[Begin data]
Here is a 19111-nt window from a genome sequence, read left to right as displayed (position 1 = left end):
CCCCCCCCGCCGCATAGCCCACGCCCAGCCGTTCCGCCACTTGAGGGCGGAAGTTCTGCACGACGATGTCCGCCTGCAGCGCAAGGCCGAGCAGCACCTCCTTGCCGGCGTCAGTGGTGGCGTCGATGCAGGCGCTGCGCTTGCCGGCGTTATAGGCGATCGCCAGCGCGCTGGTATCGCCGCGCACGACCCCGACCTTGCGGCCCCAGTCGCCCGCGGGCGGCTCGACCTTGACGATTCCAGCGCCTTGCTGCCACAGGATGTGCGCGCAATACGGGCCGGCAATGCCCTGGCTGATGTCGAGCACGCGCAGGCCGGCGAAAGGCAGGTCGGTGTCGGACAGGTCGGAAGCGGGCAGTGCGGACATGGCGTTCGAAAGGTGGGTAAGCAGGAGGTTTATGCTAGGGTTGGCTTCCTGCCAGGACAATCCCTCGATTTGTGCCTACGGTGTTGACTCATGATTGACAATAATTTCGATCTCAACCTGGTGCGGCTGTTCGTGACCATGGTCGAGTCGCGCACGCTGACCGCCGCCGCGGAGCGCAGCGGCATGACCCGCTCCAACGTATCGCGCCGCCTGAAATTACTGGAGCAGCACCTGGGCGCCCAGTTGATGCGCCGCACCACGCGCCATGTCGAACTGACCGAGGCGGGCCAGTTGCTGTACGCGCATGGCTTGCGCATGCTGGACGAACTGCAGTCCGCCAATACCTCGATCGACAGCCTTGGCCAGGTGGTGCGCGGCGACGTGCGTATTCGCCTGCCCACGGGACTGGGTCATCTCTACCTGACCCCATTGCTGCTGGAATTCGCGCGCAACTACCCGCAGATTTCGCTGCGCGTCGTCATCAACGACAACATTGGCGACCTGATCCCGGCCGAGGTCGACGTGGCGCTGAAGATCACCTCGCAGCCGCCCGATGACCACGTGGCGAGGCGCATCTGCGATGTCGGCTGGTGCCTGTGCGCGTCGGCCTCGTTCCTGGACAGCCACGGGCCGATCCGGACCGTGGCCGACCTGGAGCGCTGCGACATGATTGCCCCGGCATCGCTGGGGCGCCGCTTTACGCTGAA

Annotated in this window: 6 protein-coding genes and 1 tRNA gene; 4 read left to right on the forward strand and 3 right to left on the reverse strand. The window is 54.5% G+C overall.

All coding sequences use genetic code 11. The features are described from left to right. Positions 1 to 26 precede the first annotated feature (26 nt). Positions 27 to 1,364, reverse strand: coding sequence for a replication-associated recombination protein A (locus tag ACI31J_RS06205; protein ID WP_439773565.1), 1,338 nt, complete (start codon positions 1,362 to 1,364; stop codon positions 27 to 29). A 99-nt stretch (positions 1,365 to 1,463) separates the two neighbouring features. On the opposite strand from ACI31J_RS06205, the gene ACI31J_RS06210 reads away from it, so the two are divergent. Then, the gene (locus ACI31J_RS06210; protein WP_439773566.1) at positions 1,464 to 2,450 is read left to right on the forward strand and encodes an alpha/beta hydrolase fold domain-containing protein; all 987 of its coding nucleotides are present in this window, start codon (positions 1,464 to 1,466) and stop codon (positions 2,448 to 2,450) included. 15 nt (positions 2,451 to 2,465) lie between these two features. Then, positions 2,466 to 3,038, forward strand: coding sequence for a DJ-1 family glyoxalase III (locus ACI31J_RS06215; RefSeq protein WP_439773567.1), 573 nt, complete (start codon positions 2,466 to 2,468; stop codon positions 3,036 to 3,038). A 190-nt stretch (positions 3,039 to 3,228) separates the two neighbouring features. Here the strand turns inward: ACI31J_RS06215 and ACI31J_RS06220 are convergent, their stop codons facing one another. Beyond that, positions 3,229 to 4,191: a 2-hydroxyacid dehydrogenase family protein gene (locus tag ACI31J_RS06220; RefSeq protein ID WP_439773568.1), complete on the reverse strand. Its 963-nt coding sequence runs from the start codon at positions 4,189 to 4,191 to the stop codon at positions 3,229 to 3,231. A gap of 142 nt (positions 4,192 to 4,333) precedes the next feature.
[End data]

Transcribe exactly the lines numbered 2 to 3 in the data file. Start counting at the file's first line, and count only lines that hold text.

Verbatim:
CCCCCCCCGCCGCATAGCCCACGCCCAGCCGTTCCGCCACTTGAGGGCGGAAGTTCTGCACGACGATGTCCGCCTGCAGCGCAAGGCCGAGCAGCACCTCCTTGCCGGCGTCAGTGGTGGCGTCGATGCAGGCGCTGCGCTTGCCGGCGTTATAGGCGATCGCCAGCGCGCTGGTATCGCCGCGCACGACCCCGACCTTGCGGCCCCAGTCGCCCGCGGGCGGCTCGACCTTGACGATTCCAGCGCCTTGCTGCCACAGGATGTGCGCGCAATACGGGCCGGCAATGCCCTGGCTGATGTCGAGCACGCGCAGGCCGGCGAAAGGCAGGTCGGTGTCGGACAGGTCGGAAGCGGGCAGTGCGGACATGGCGTTCGAAAGGTGGGTAAGCAGGAGGTTTATGCTAGGGTTGGCTTCCTGCCAGGACAATCCCTCGATTTGTGCCTACGGTGTTGACTCATGATTGACAATAATTTCGATCTCAACCTGGTGCGGCTGTTCGTGACCATGGTCGAGTCGCGCACGCTGACCGCCGCCGCGGAGCGCAGCGGCATGACCCGCTCCAACGTATCGCGCCGCCTGAAATTACTGGAGCAGCACCTGGGCGCCCAGTTGATGCGCCGCACCACGCGCCATGTCGAACTGACCGAGGCGGGCCAGTTGCTGTACGCGCATGGCTTGCGCATGCTGGACGAACTGCAGTCCGCCAATACCTCGATCGACAGCCTTGGCCAGGTGGTGCGCGGCGACGTGCGTATTCGCCTGCCCACGGGACTGGGTCATCTCTACCTGACCCCATTGCTGCTGGAATTCGCGCGCAACTACCCGCAGATTTCGCTGCGCGTCGTCATCAACGACAACATTGGCGACCTGATCCCGGCCGAGGTCGACGTGGCGCTGAAGATCACCTCGCAGCCGCCCGATGACCACGTGGCGAGGCGCATCTGCGATGTCGGCTGGTGCCTGTGCGCGTCGGCCTCGTTCCTGGACAGCCACGGGCCGATCCGGACCGTGGCCGACCTGGAGCGCTGCGACATGATTGCCCCGGCATCGCTGGGGCGCCGCTTTACGCTGAA

Annotated in this window: 6 protein-coding genes and 1 tRNA gene; 4 read left to right on the forward strand and 3 right to left on the reverse strand. The window is 54.5% G+C overall.